This month, I am providing a handy method for whomever needs to transform a decimal value in a fraction representation. I have been required to do this in the past few months on a report. For example 1.25 needed to be read as 1 1/4.
This month demo code
The code of this month demo is provided both in VB and C#. The solution was created using Visual Studio 2012 but the same code can be reused in older version as well.
The UI
You can’t really have a simpler user interface. Two textboxes to let the user (you) provide the decimal value and the denominator and a listbox to show the results.
Figure 1: The demo application in action
Notice that when you run the application, the listbox will automatically be populated with a couple of values I used for testing.
The MakeFraction method
The real value of this article is in that method. Don’t look for something else, it is all in there!
According to the second argument of the method (pLargestDenominator), the GCD (Greatest Common Denominator is found) and the fraction is created based on it (more about this argument here below).
The method reads like this:
Private Function MakeFraction(ByVal pDecimalNumber As Decimal, Optional ByVal pLargestDenominator As Integer = 64) As String Dim intGCD As Integer Dim intTopNumber As Integer Dim intRemainder As Integer Dim intWholeNumber As Integer Dim intNumerator As Integer Dim intDenominator As Integer Dim blnIsNegative As Boolean = (pDecimalNumber < 0) pDecimalNumber = Math.Abs(pDecimalNumber) intWholeNumber = Convert.ToInt32(Fix(pDecimalNumber)) intDenominator = pLargestDenominator If (pDecimalNumber - intWholeNumber) = 0 Then Return If(blnIsNegative, "-", "") + intWholeNumber.ToString() Else intNumerator = Convert.ToInt32(intDenominator * Math.Abs(pDecimalNumber - intWholeNumber)) If intNumerator <> 0 Then intGCD = pLargestDenominator intTopNumber = intNumerator Do intRemainder = (intGCD Mod intTopNumber) intGCD = intTopNumber intTopNumber = intRemainder Loop Until intRemainder = 0 intNumerator = intNumerator \ intGCD intDenominator = intDenominator \ intGCD If intDenominator = 1 Then Return If(blnIsNegative, "-", "") + (intWholeNumber + 1).ToString() Else Return If(blnIsNegative, "-", "") + intWholeNumber.ToString() + " " + intNumerator.ToString() + "/" + intDenominator.ToString() End If End If End If End Function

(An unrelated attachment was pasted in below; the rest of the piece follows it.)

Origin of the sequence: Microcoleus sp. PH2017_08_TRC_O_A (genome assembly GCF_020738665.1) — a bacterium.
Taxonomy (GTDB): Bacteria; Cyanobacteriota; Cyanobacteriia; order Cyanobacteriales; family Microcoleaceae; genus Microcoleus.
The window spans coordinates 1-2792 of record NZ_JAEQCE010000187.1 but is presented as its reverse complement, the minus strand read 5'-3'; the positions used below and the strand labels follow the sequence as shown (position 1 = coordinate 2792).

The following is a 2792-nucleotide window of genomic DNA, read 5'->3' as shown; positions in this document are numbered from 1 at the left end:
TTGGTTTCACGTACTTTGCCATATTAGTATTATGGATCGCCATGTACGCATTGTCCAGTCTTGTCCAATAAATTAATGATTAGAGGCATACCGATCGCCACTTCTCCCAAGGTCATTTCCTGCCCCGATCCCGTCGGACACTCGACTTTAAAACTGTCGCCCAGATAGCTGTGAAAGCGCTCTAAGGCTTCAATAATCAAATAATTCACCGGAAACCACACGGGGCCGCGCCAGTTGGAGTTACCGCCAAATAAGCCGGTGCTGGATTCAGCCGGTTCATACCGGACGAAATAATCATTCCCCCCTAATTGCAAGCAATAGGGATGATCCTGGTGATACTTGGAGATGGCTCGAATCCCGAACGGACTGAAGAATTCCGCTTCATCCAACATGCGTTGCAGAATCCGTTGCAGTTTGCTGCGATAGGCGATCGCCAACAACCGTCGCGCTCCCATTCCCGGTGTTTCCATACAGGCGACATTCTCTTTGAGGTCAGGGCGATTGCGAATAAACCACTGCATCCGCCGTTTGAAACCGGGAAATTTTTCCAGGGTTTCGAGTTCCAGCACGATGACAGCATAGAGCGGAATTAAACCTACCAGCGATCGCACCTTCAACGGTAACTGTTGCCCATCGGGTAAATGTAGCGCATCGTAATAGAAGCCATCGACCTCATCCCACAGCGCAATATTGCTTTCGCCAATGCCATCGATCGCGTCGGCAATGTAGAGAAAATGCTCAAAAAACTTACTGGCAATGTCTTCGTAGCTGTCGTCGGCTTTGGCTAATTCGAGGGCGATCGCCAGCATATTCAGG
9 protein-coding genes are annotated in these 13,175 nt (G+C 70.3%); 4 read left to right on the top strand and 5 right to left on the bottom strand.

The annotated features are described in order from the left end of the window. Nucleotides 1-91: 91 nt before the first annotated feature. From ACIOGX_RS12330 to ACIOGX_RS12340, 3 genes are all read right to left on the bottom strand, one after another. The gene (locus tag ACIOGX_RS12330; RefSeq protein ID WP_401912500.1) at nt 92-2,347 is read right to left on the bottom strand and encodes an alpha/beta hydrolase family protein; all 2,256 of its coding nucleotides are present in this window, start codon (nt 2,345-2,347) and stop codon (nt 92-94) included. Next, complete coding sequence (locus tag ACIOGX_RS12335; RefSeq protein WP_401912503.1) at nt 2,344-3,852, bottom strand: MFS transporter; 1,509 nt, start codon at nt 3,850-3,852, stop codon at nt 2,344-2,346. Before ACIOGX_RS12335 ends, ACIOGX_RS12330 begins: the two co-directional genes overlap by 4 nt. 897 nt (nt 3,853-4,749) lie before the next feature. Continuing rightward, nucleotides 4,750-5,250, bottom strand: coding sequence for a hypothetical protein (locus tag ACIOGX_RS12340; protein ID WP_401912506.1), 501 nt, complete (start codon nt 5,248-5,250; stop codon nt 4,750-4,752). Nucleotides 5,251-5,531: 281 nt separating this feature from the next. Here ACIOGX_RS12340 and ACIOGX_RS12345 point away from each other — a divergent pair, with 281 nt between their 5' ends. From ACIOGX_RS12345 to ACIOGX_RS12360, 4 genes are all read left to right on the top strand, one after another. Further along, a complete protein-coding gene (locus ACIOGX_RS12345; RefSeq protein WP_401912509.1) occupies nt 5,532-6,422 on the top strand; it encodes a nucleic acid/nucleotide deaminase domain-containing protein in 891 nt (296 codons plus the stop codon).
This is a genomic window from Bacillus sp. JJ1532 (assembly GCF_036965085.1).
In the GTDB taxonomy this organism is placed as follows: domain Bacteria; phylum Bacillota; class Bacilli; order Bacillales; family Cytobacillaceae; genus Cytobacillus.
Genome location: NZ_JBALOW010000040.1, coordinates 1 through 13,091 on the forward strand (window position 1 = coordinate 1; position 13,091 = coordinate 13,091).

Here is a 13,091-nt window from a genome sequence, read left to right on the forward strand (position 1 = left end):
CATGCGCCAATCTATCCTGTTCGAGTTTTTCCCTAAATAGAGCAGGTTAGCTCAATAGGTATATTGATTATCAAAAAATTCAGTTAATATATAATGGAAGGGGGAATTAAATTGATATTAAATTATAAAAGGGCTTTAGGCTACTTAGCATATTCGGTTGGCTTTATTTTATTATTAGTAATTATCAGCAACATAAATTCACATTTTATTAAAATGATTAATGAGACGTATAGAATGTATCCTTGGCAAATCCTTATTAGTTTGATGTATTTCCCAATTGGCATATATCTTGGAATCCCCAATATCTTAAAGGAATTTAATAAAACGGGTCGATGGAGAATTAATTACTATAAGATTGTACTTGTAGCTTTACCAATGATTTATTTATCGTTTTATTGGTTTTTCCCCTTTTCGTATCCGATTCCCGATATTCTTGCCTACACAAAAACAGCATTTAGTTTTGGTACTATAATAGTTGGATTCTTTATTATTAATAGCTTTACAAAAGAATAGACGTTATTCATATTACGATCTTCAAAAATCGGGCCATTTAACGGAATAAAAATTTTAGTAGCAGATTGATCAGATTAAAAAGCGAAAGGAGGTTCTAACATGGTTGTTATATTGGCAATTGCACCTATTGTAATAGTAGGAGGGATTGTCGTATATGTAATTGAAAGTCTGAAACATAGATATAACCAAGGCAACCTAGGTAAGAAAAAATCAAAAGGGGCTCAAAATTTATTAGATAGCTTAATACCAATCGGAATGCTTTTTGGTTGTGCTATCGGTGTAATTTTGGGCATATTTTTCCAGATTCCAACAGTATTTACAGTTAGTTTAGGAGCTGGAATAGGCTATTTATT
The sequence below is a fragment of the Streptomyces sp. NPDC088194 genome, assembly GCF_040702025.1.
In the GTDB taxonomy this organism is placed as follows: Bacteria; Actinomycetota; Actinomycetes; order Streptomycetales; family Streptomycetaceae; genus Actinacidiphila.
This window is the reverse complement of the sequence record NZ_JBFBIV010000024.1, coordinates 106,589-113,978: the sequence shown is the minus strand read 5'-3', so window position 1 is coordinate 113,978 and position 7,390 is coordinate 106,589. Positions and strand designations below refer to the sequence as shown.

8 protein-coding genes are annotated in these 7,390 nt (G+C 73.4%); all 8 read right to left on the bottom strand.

The Largest Denominator argument
You need to be aware of the kind of data that you are handling.
For example, if you are dealing with weight in pounds, you better set the Largest Denominator parameter to 16 (since there are 16 ounces in a pound). If you are dealing with dollar, this parameter would make sense with a value of 100. If you are dealing with pizzas that you cut in 8 slices, guess what the perfect value would be? I’ll give you a hint, a value between 7 and 9!
Setting this argument to a value that doesn’t match the domain of values will return you a value (the closest one) based on the provided denominator but it won’t be THE exact fraction.
Interesting conversion facts
While I was converting the solution from my original VB code to C#, I found 2 interesting conversion tips.
The first one is about the well know VB Fix method. This method returns the integer portion of a number. It doesn’t round the number and it also behaves correctly with negative numbers. This method is part of the Microsoft Visual Basic component because it comes from the VB pre .Net era (it is legacy). While C# developers can add a reference to that component without a problem and (ab)use it, there is another way. Apparently, the simple fact of casting the number to an integer is enough (i.e.: (int)myDecimalValue).
The second conversion tip is about the \ operator which is only available to VB programmers. It divides two numbers and returns an integer result whatever data types the two number have. In C#, you can use the regular / operator and as long as both numbers are already integers, the returned result will also be an integer.
Conclusion
If you know what kind of data you are dealing with and want to see fractions instead of decimal values, this little method is for you.